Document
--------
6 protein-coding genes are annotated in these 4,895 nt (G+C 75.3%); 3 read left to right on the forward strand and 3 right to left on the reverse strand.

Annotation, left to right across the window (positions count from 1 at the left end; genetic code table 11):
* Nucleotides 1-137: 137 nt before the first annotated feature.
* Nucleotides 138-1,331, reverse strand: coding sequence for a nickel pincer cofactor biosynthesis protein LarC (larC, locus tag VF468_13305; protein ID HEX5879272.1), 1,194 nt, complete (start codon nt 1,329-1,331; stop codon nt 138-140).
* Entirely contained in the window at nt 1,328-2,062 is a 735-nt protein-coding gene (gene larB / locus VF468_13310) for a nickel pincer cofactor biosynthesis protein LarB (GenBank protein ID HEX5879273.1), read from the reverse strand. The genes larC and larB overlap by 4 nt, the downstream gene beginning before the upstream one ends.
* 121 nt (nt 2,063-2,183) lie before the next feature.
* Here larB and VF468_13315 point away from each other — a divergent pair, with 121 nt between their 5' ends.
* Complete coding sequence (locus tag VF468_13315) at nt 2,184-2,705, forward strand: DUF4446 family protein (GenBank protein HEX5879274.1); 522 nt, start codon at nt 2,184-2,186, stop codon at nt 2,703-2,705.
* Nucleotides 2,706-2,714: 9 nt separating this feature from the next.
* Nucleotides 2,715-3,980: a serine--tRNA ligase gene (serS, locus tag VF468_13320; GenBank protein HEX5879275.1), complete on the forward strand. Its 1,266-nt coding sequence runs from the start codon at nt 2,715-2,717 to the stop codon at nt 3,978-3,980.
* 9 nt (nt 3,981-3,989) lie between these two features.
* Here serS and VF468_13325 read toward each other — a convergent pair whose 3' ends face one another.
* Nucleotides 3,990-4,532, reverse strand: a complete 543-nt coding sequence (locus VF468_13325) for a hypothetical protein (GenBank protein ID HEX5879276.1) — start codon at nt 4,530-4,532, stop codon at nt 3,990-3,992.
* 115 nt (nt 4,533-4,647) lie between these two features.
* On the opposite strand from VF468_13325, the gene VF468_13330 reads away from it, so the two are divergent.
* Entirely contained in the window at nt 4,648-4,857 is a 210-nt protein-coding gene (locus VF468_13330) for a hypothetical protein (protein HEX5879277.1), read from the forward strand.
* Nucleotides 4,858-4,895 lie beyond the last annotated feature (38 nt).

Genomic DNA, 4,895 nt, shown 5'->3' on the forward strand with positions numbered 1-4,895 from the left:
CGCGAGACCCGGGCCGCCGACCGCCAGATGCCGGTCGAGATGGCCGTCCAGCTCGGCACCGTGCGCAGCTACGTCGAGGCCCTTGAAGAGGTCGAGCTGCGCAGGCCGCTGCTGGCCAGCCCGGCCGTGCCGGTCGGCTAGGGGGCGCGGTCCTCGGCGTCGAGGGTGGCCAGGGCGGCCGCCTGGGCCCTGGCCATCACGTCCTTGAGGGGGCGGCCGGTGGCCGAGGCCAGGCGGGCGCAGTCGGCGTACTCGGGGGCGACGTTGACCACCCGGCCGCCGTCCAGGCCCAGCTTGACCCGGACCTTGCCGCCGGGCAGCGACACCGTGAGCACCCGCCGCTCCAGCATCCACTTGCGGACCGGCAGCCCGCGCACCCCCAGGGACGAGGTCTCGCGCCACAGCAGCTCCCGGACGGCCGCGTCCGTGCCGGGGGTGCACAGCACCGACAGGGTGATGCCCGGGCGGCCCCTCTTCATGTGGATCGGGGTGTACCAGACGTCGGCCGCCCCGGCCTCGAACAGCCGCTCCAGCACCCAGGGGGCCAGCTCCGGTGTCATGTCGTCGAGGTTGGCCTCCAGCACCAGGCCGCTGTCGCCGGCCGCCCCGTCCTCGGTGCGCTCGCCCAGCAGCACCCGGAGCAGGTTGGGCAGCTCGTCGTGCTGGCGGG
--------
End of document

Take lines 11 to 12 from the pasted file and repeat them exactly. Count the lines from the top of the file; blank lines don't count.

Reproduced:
* 9 nt (nt 3,981-3,989) lie between these two features.
* Here serS and VF468_13325 read toward each other — a convergent pair whose 3' ends face one another.